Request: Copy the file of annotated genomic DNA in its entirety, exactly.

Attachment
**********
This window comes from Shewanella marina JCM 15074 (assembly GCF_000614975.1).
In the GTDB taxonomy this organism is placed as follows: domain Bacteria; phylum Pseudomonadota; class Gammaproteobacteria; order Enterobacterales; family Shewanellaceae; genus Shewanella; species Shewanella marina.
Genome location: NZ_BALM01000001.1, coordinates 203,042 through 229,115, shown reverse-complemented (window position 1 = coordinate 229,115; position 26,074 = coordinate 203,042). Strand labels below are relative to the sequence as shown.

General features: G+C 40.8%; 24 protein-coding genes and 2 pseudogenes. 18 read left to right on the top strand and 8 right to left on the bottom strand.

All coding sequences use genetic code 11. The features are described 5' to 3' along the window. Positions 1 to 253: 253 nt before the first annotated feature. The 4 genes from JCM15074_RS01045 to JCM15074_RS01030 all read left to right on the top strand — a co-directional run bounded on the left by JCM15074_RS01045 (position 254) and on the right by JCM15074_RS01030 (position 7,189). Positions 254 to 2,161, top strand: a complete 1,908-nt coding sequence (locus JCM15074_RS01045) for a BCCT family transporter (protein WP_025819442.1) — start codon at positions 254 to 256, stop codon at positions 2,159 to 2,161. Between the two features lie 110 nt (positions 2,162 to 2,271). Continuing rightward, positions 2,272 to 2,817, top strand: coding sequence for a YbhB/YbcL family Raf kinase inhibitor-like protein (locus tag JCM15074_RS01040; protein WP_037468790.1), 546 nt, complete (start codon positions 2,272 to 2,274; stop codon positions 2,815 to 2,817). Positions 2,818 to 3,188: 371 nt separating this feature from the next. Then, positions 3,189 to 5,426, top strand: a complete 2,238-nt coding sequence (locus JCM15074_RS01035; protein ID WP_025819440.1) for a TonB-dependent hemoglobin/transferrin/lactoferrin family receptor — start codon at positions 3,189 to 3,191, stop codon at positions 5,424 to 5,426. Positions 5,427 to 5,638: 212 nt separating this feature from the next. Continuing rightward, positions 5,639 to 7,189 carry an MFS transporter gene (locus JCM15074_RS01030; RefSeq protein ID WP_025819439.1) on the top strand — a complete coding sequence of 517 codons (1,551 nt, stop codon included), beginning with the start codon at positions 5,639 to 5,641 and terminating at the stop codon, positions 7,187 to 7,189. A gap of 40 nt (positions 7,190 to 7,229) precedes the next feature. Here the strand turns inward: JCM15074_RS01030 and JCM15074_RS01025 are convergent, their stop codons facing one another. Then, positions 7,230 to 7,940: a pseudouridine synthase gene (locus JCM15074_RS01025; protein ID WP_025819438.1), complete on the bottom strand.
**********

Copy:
This window comes from Shewanella marina JCM 15074 (assembly GCF_000614975.1).
In the GTDB taxonomy this organism is placed as follows: domain Bacteria; phylum Pseudomonadota; class Gammaproteobacteria; order Enterobacterales; family Shewanellaceae; genus Shewanella; species Shewanella marina.
Genome location: NZ_BALM01000001.1, coordinates 203,042 through 229,115, shown reverse-complemented (window position 1 = coordinate 229,115; position 26,074 = coordinate 203,042). Strand labels below are relative to the sequence as shown.

General features: G+C 40.8%; 24 protein-coding genes and 2 pseudogenes. 18 read left to right on the top strand and 8 right to left on the bottom strand.

All coding sequences use genetic code 11. The features are described 5' to 3' along the window. Positions 1 to 253: 253 nt before the first annotated feature. The 4 genes from JCM15074_RS01045 to JCM15074_RS01030 all read left to right on the top strand — a co-directional run bounded on the left by JCM15074_RS01045 (position 254) and on the right by JCM15074_RS01030 (position 7,189). Positions 254 to 2,161, top strand: a complete 1,908-nt coding sequence (locus JCM15074_RS01045) for a BCCT family transporter (protein WP_025819442.1) — start codon at positions 254 to 256, stop codon at positions 2,159 to 2,161. Between the two features lie 110 nt (positions 2,162 to 2,271). Continuing rightward, positions 2,272 to 2,817, top strand: coding sequence for a YbhB/YbcL family Raf kinase inhibitor-like protein (locus tag JCM15074_RS01040; protein WP_037468790.1), 546 nt, complete (start codon positions 2,272 to 2,274; stop codon positions 2,815 to 2,817). Positions 2,818 to 3,188: 371 nt separating this feature from the next. Then, positions 3,189 to 5,426, top strand: a complete 2,238-nt coding sequence (locus JCM15074_RS01035; protein ID WP_025819440.1) for a TonB-dependent hemoglobin/transferrin/lactoferrin family receptor — start codon at positions 3,189 to 3,191, stop codon at positions 5,424 to 5,426. Positions 5,427 to 5,638: 212 nt separating this feature from the next. Continuing rightward, positions 5,639 to 7,189 carry an MFS transporter gene (locus JCM15074_RS01030; RefSeq protein ID WP_025819439.1) on the top strand — a complete coding sequence of 517 codons (1,551 nt, stop codon included), beginning with the start codon at positions 5,639 to 5,641 and terminating at the stop codon, positions 7,187 to 7,189. A gap of 40 nt (positions 7,190 to 7,229) precedes the next feature. Here the strand turns inward: JCM15074_RS01030 and JCM15074_RS01025 are convergent, their stop codons facing one another. Then, positions 7,230 to 7,940: a pseudouridine synthase gene (locus JCM15074_RS01025; protein ID WP_025819438.1), complete on the bottom strand.